Oil prices rose more than 3% during the week ending July 30, as a more-than-expected drop in US crude oil inventories signaled a demand recovery while the country’s economic growth rate remained below expectations.
International benchmark Brent crude traded at $74.95 at 1130 GMT on Friday, posting more than a 3.17% rise from Monday when trade at 0727 GMT registered at $72.65 per barrel.
American benchmark West Texas Intermediate (WTI) traded at $73.47 at the same time on Friday, increasing over 3.3% relative to $71.12 a barrel on Monday.
Oil prices came under pressure during the week due to rising COVID-19 Delta variant cases, which raised the possibility of renewed restrictions and thus lower mobility.
The Tokyo Olympics, which was initially planned for the summer of 2020 but was then postponed to this year due to the pandemic, is taking place under the shadow of COVID-19. So far, 198 cases linked to the Olympics have been recorded since July 1.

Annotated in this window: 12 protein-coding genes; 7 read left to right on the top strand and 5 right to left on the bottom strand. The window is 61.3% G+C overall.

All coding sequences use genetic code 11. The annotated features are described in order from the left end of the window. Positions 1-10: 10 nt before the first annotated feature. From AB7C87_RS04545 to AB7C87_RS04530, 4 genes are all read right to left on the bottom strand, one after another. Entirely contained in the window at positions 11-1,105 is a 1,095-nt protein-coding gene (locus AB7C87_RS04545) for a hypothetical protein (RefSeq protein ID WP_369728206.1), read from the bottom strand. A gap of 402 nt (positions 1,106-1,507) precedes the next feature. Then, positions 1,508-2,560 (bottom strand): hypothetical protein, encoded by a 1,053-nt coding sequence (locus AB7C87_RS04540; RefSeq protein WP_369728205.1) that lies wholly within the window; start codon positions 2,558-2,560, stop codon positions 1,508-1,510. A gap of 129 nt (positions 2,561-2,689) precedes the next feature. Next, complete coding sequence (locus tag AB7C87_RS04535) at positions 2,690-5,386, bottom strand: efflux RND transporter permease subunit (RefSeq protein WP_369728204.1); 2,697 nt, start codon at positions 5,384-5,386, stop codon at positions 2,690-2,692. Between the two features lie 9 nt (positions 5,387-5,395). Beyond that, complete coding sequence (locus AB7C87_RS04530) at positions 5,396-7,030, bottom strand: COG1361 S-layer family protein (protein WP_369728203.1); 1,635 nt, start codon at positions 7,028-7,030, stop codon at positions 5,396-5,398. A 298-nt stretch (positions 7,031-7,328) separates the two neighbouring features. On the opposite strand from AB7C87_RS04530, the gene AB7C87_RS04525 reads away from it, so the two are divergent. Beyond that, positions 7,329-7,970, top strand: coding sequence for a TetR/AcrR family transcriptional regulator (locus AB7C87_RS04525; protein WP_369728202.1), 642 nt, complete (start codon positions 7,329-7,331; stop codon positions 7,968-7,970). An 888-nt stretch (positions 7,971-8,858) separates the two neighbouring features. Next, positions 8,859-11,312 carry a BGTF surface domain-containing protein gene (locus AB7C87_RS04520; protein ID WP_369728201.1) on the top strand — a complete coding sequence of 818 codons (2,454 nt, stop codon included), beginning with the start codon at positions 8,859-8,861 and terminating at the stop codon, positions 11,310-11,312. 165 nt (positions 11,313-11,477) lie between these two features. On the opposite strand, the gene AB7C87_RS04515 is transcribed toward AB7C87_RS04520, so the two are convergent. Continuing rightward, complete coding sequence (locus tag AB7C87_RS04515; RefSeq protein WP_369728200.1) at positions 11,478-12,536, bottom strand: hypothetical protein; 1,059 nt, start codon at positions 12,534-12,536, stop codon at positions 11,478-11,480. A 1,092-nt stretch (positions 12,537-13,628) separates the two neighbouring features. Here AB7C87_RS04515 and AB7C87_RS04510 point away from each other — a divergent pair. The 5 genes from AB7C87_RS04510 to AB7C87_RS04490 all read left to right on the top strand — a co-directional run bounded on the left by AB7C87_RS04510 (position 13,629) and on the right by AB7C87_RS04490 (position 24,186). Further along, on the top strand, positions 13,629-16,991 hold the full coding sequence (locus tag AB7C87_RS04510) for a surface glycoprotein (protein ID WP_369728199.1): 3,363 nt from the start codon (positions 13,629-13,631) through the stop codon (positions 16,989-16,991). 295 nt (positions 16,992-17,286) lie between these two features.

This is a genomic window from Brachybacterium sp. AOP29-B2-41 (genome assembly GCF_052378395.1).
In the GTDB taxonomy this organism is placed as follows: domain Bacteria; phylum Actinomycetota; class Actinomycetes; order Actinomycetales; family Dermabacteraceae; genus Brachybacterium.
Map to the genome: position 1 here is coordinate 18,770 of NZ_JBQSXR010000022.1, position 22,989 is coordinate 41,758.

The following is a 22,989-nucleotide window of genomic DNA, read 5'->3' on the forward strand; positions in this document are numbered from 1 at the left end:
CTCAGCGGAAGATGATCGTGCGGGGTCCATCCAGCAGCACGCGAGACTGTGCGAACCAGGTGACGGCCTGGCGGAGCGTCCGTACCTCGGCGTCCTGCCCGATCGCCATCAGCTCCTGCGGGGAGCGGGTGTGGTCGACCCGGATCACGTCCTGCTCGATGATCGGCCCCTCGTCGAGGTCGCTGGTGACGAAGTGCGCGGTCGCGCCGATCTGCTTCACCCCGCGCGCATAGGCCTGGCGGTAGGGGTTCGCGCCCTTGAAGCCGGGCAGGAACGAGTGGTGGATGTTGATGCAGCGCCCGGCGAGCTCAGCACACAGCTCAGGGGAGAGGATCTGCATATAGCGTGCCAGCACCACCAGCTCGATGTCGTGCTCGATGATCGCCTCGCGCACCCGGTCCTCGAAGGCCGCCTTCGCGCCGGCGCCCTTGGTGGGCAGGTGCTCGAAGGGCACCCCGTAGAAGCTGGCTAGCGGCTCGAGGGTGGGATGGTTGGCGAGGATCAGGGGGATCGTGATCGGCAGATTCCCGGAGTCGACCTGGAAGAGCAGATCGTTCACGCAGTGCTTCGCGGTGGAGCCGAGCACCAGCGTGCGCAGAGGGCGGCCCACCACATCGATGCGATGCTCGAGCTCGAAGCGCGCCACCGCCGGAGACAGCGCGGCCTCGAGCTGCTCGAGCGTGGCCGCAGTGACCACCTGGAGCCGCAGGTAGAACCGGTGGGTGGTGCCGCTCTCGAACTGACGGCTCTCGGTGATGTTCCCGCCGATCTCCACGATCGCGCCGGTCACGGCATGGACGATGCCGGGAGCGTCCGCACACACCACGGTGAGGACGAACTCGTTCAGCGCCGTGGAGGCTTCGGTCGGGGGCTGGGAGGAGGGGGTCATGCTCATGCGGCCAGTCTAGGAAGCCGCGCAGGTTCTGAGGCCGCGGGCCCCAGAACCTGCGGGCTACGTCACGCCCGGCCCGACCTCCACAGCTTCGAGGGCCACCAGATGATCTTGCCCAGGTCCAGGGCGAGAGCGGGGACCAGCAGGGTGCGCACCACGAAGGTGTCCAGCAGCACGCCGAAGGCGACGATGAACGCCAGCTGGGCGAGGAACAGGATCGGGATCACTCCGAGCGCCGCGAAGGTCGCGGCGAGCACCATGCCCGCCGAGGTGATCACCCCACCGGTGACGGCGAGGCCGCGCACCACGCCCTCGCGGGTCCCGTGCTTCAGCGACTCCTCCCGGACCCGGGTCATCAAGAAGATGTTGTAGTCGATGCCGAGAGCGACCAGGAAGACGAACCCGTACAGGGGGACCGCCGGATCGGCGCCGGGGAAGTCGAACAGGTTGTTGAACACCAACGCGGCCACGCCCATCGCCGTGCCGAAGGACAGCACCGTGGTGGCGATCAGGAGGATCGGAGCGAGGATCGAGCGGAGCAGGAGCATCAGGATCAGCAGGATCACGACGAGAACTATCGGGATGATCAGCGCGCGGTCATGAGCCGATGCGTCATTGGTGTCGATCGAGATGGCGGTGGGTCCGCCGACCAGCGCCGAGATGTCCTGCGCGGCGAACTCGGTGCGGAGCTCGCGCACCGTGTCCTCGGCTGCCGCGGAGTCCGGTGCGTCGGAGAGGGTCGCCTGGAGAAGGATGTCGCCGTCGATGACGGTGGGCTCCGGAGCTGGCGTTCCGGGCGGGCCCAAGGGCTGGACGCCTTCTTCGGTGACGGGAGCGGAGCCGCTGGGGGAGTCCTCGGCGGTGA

Nonetheless, positive sentiments in the market came when the World Bank and COVAX, the COVID-19 Vaccines Global Access initiative, revealed their plans to speed up vaccine supplies to developing countries where COVID-19 inoculation rates are lagging far behind those of richer nations.
Through its Advance Market Commitment (AMC) program, COVAX expects to make available up to 430 million more vaccine doses between late 2021 and mid-2022.
Oil prices also found further support after the US Federal Reserve hinted of a bullish economy, which it said is currently COVID-proof.
Investor hopes of greater short-term demand have been raised after the US Energy Information Administration (EIA) announced Wednesday that the country’s crude oil inventories fell by 4.1 million barrels, or 0.9%, during the week ending June 23. With last week’s decline, crude stocks in the country have seen the lowest level since January 2020.
Other US data revealed that the country's economy showed a slight growth rate of 6.5% in the second quarter, remaining lower than the expected 8.5% rate as strong consumption was partially offset by lagging property investments and inventory drawdowns.
By Sibel Morrow